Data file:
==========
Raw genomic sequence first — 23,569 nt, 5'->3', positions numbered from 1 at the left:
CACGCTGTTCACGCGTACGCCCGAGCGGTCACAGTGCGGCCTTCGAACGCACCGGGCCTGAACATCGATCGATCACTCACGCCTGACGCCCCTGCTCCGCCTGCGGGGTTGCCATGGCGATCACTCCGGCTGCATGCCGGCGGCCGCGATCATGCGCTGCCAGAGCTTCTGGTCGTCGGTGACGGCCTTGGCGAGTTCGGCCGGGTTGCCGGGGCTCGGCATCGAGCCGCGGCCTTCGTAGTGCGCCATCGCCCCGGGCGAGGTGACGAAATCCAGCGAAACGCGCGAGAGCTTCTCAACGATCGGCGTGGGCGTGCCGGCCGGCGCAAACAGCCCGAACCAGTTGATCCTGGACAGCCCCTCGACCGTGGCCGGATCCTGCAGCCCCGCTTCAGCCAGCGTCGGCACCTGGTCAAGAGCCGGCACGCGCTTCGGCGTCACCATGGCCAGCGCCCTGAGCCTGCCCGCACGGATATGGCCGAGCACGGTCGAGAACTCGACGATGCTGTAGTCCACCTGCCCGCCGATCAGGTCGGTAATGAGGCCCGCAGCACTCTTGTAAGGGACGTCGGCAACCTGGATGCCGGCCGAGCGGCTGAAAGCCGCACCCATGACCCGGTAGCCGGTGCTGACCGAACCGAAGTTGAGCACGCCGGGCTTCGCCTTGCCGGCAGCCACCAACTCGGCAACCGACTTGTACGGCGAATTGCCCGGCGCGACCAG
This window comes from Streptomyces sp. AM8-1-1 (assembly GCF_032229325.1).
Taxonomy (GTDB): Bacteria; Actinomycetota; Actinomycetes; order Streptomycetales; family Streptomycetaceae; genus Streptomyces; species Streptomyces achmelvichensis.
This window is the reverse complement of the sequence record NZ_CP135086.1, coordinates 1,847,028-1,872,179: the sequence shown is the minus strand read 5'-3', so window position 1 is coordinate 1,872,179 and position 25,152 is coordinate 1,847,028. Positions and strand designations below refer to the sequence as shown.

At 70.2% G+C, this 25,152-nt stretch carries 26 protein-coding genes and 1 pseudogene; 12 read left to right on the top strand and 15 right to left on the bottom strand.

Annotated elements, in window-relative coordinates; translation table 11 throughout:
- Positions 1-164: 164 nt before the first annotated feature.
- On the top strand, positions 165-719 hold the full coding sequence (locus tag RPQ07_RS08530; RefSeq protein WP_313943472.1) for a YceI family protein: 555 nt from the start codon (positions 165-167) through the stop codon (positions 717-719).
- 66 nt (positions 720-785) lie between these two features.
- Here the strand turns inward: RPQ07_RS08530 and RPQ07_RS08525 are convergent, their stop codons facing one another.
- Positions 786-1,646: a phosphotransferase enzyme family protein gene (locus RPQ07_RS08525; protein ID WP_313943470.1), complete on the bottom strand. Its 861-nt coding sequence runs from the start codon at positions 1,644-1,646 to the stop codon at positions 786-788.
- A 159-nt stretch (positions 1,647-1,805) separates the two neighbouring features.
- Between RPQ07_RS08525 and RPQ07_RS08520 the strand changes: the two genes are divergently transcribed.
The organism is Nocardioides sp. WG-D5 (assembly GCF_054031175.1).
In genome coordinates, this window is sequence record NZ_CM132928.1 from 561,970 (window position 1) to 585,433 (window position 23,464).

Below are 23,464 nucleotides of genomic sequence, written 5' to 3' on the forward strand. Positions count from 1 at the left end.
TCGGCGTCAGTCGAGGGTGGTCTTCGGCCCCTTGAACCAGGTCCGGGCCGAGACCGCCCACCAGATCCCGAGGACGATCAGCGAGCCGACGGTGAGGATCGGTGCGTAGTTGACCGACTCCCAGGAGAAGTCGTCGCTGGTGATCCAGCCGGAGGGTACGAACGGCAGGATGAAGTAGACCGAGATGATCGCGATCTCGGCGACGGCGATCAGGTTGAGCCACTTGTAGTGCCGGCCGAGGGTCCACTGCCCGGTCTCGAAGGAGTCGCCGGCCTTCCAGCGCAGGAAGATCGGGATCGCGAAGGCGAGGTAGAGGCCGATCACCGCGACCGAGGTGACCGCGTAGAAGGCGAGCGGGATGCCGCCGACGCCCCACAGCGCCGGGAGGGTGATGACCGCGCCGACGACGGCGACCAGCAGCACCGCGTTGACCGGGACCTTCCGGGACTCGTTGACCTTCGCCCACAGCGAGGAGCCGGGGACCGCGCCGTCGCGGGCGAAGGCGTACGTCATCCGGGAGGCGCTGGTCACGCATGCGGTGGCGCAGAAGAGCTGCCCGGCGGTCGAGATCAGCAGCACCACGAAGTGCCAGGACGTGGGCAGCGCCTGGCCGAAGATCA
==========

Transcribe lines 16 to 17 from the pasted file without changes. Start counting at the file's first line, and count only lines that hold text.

In genome coordinates, this window is sequence record NZ_CM132928.1 from 561,970 (window position 1) to 585,433 (window position 23,464).

Below are 23,464 nucleotides of genomic sequence, written 5' to 3' on the forward strand. Positions count from 1 at the left end.